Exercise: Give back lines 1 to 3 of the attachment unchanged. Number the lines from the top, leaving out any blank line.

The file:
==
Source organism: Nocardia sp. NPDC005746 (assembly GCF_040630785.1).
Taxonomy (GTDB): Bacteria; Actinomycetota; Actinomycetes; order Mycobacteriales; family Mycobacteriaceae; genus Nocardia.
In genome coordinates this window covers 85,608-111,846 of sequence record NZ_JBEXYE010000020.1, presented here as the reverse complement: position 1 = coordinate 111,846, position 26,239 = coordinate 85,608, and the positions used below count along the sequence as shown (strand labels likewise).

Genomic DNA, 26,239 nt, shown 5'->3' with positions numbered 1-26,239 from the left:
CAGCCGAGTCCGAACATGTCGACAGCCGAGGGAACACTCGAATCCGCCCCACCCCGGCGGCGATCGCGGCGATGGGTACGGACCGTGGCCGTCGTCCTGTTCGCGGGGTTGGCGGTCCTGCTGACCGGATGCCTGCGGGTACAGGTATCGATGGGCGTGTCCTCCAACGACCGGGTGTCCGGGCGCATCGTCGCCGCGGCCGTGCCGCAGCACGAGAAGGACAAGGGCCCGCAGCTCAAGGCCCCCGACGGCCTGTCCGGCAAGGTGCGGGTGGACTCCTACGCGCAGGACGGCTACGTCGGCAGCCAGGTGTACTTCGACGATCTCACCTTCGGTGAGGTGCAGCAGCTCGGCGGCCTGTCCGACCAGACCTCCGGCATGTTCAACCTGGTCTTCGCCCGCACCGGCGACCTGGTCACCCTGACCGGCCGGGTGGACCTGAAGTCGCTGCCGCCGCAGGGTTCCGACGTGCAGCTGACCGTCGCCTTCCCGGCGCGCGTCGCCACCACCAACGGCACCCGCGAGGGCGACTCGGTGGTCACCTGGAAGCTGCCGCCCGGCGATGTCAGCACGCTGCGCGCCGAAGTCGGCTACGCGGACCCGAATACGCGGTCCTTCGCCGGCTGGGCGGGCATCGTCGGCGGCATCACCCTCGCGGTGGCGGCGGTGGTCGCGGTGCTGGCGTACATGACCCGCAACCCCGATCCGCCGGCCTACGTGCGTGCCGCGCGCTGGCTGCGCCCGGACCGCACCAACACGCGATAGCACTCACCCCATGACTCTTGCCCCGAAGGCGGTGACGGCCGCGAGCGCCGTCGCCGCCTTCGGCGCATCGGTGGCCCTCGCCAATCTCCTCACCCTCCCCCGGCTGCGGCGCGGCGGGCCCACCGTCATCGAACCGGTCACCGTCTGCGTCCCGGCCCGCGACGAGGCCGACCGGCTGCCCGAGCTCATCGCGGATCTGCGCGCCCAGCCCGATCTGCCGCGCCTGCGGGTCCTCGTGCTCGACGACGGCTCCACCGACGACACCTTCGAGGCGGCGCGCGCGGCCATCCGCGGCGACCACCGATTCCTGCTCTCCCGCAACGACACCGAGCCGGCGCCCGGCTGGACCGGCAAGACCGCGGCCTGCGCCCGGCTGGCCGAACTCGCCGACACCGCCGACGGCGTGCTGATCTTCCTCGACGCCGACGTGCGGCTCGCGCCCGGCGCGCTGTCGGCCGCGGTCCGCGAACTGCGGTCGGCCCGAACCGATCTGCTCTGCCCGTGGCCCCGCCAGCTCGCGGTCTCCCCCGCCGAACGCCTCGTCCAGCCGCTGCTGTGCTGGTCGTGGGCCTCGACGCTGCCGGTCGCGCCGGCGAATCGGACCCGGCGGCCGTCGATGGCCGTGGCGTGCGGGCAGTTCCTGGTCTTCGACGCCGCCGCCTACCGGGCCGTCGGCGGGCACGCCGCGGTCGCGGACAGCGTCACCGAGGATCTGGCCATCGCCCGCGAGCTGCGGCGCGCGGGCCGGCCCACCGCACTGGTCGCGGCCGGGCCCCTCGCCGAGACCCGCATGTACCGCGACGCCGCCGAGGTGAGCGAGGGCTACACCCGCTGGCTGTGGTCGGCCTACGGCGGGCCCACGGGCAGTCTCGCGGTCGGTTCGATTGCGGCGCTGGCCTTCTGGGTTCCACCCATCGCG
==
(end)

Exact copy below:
Source organism: Nocardia sp. NPDC005746 (assembly GCF_040630785.1).
Taxonomy (GTDB): Bacteria; Actinomycetota; Actinomycetes; order Mycobacteriales; family Mycobacteriaceae; genus Nocardia.
In genome coordinates this window covers 85,608-111,846 of sequence record NZ_JBEXYE010000020.1, presented here as the reverse complement: position 1 = coordinate 111,846, position 26,239 = coordinate 85,608, and the positions used below count along the sequence as shown (strand labels likewise).